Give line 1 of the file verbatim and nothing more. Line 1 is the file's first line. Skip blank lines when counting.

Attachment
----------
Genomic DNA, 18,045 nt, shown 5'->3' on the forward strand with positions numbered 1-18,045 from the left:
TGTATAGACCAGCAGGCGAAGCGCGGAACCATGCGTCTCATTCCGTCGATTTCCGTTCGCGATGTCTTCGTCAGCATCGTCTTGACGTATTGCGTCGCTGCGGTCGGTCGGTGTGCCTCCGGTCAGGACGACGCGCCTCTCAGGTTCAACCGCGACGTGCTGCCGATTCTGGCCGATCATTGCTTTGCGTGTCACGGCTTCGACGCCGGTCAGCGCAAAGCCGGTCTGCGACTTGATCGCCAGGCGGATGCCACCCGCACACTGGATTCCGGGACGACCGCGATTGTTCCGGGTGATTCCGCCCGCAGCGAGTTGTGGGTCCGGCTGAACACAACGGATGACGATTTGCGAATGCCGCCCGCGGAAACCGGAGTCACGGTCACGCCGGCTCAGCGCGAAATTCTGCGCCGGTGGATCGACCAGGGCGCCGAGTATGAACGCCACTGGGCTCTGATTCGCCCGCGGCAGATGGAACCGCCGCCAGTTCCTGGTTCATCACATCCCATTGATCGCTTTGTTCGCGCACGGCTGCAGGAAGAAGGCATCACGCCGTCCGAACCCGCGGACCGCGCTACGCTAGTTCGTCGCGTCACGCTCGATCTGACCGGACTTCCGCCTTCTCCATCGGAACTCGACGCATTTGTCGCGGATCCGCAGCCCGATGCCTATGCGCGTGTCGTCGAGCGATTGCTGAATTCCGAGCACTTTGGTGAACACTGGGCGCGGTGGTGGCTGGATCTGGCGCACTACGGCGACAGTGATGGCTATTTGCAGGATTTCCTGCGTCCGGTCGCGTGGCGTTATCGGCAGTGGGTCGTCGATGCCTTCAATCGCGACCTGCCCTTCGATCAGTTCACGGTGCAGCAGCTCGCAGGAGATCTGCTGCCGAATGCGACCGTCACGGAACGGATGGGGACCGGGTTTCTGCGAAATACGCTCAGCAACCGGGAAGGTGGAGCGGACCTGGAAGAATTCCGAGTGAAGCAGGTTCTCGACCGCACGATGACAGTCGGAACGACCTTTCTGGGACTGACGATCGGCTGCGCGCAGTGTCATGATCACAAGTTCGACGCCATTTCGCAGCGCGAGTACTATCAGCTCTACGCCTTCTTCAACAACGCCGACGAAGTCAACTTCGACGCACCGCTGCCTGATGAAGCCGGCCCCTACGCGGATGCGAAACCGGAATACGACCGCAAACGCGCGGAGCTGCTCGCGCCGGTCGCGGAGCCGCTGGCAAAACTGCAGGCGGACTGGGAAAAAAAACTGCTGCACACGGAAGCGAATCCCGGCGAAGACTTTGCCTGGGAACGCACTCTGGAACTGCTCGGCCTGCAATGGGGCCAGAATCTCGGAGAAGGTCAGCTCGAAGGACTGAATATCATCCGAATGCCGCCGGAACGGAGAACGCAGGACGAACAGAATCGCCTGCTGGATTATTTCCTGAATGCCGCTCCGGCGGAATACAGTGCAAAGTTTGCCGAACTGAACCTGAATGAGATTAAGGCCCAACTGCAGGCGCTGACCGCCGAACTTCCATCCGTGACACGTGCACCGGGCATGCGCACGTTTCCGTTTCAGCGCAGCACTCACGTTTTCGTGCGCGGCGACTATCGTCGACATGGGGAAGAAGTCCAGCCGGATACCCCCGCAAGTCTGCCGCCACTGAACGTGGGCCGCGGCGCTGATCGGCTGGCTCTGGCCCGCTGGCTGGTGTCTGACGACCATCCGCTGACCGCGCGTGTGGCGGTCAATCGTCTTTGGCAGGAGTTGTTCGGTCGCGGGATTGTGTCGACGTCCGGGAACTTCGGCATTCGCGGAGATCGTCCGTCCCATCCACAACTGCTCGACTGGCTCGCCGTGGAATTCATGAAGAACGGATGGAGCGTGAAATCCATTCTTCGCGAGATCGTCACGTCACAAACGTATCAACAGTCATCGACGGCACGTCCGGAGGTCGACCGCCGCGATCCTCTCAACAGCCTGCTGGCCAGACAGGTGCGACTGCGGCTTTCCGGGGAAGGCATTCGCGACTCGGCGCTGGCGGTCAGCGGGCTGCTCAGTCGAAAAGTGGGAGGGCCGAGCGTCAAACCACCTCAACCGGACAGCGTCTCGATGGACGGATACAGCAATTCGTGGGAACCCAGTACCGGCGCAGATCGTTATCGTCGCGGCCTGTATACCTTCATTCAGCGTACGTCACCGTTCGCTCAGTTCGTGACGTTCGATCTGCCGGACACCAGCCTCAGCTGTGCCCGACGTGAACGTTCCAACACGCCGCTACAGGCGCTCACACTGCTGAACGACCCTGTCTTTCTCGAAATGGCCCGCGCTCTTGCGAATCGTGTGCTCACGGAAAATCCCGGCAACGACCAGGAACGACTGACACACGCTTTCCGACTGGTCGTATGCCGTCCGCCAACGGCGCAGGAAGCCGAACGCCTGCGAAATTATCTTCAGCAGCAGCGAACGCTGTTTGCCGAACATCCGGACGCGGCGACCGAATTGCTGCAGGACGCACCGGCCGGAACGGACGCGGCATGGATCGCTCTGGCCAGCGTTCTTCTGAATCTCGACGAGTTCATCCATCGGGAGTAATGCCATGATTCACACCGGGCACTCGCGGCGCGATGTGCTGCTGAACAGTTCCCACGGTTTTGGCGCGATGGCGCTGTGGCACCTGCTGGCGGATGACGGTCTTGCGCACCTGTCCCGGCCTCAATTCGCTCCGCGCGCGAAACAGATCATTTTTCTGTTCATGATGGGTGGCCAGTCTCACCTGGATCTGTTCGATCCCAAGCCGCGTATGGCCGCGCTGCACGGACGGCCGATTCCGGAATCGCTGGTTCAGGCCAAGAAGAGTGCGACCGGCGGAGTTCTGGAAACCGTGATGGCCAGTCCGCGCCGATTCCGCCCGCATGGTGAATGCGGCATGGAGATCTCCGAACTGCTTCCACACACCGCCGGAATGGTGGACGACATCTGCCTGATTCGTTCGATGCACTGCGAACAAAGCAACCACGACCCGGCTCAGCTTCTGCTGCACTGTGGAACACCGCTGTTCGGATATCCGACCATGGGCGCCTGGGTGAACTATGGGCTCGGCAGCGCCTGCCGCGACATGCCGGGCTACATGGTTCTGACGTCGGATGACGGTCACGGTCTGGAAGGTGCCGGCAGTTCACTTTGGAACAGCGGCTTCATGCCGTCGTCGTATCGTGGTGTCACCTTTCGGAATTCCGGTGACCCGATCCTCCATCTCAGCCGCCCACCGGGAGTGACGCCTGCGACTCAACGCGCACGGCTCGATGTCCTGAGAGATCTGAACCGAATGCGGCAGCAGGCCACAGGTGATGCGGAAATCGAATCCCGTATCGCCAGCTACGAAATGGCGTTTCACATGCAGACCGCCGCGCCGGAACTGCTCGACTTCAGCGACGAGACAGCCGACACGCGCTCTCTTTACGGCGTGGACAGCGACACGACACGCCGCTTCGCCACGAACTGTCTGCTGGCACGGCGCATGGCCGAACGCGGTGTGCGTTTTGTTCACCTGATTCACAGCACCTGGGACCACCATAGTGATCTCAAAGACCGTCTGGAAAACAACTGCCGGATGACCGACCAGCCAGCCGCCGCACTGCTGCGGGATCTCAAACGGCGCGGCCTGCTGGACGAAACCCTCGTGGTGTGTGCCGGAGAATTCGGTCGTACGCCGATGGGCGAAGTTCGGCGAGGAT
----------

Genomic DNA, 18,045 nt, shown 5'->3' on the forward strand with positions numbered 1-18,045 from the left: